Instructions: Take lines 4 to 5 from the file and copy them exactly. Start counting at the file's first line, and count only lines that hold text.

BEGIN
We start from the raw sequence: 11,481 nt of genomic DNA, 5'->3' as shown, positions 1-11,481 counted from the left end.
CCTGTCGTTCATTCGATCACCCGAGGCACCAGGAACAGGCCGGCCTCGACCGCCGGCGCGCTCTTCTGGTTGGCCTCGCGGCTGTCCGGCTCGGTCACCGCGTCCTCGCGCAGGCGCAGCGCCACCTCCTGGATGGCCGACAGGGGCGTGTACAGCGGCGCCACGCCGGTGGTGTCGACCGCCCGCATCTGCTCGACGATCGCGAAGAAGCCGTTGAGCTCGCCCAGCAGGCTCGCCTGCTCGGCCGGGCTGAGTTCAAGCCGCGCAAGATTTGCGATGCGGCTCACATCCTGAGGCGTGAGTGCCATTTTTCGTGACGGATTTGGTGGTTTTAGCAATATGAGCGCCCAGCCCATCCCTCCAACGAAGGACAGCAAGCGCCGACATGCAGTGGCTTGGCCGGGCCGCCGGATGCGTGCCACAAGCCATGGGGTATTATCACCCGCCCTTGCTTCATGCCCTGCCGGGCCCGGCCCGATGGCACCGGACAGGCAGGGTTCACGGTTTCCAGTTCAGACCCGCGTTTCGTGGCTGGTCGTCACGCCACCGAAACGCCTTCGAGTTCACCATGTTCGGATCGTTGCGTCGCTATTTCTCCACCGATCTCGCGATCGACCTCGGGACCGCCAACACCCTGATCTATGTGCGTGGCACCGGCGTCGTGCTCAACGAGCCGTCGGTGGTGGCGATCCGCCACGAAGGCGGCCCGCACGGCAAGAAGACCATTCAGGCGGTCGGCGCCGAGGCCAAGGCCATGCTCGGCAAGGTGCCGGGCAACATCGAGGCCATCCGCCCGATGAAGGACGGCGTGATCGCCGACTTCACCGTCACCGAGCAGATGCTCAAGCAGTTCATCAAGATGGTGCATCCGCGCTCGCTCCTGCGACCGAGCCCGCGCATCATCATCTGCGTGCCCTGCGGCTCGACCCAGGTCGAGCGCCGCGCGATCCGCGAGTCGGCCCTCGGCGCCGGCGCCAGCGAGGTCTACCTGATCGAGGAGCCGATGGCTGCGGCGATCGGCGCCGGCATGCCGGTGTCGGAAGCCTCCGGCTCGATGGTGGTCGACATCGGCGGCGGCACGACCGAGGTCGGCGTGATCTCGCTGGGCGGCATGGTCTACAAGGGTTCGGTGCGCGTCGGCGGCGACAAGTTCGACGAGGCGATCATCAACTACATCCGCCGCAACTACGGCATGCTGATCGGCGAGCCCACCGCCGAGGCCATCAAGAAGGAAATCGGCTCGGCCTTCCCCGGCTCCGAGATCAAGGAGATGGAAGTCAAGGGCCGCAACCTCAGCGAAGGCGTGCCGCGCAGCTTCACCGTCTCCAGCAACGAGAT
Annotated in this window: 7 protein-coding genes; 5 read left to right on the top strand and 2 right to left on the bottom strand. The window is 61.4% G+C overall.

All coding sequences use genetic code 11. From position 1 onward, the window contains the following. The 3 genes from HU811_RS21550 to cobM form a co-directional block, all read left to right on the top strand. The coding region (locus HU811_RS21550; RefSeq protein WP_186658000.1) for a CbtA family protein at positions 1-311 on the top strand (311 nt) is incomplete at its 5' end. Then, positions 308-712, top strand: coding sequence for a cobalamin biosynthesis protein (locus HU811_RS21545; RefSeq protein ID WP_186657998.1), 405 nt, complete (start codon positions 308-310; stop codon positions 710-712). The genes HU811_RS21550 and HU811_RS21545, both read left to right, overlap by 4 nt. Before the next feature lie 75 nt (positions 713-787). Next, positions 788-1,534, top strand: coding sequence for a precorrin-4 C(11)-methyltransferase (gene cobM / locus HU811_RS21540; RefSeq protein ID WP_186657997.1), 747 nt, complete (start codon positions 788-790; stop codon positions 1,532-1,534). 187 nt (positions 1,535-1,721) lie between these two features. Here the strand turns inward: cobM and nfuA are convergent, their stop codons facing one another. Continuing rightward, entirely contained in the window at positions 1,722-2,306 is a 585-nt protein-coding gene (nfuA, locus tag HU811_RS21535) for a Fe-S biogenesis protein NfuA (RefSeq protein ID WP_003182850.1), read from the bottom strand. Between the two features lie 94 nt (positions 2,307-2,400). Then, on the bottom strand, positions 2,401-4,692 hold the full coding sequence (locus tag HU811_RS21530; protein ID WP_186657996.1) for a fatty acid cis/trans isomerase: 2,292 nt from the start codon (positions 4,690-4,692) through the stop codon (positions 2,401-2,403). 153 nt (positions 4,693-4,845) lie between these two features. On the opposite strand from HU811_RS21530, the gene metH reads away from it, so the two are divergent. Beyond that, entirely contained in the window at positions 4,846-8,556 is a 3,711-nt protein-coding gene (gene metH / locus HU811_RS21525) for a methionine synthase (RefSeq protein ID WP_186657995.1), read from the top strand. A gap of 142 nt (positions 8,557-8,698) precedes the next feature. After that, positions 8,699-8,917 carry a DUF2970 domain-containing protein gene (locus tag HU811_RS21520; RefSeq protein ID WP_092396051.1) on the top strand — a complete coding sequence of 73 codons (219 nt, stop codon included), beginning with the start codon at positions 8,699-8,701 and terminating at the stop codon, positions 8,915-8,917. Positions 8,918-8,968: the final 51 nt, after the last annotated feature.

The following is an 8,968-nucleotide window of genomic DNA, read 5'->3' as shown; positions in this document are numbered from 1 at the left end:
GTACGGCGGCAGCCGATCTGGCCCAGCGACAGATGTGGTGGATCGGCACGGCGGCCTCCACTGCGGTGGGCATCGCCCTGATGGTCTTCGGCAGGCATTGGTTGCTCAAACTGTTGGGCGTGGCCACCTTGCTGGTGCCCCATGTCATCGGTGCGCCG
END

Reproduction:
All coding sequences use genetic code 11. From position 1 onward, the window contains the following. The 3 genes from HU811_RS21550 to cobM form a co-directional block, all read left to right on the top strand. The coding region (locus HU811_RS21550; RefSeq protein WP_186658000.1) for a CbtA family protein at positions 1-311 on the top strand (311 nt) is incomplete at its 5' end. Then, positions 308-712, top strand: coding sequence for a cobalamin biosynthesis protein (locus HU811_RS21545; RefSeq protein ID WP_186657998.1), 405 nt, complete (start codon positions 308-310; stop codon positions 710-712). The genes HU811_RS21550 and HU811_RS21545, both read left to right, overlap by 4 nt. Before the next feature lie 75 nt (positions 713-787). Next, positions 788-1,534, top strand: coding sequence for a precorrin-4 C(11)-methyltransferase (gene cobM / locus HU811_RS21540; RefSeq protein ID WP_186657997.1), 747 nt, complete (start codon positions 788-790; stop codon positions 1,532-1,534). 187 nt (positions 1,535-1,721) lie between these two features. Here the strand turns inward: cobM and nfuA are convergent, their stop codons facing one another. Continuing rightward, entirely contained in the window at positions 1,722-2,306 is a 585-nt protein-coding gene (nfuA, locus tag HU811_RS21535) for a Fe-S biogenesis protein NfuA (RefSeq protein ID WP_003182850.1), read from the bottom strand. Between the two features lie 94 nt (positions 2,307-2,400). Then, on the bottom strand, positions 2,401-4,692 hold the full coding sequence (locus tag HU811_RS21530; protein ID WP_186657996.1) for a fatty acid cis/trans isomerase: 2,292 nt from the start codon (positions 4,690-4,692) through the stop codon (positions 2,401-2,403). 153 nt (positions 4,693-4,845) lie between these two features. On the opposite strand from HU811_RS21530, the gene metH reads away from it, so the two are divergent. Beyond that, entirely contained in the window at positions 4,846-8,556 is a 3,711-nt protein-coding gene (gene metH / locus HU811_RS21525) for a methionine synthase (RefSeq protein ID WP_186657995.1), read from the top strand. A gap of 142 nt (positions 8,557-8,698) precedes the next feature. After that, positions 8,699-8,917 carry a DUF2970 domain-containing protein gene (locus tag HU811_RS21520; RefSeq protein ID WP_092396051.1) on the top strand — a complete coding sequence of 73 codons (219 nt, stop codon included), beginning with the start codon at positions 8,699-8,701 and terminating at the stop codon, positions 8,915-8,917. Positions 8,918-8,968: the final 51 nt, after the last annotated feature.

The following is an 8,968-nucleotide window of genomic DNA, read 5'->3' as shown; positions in this document are numbered from 1 at the left end: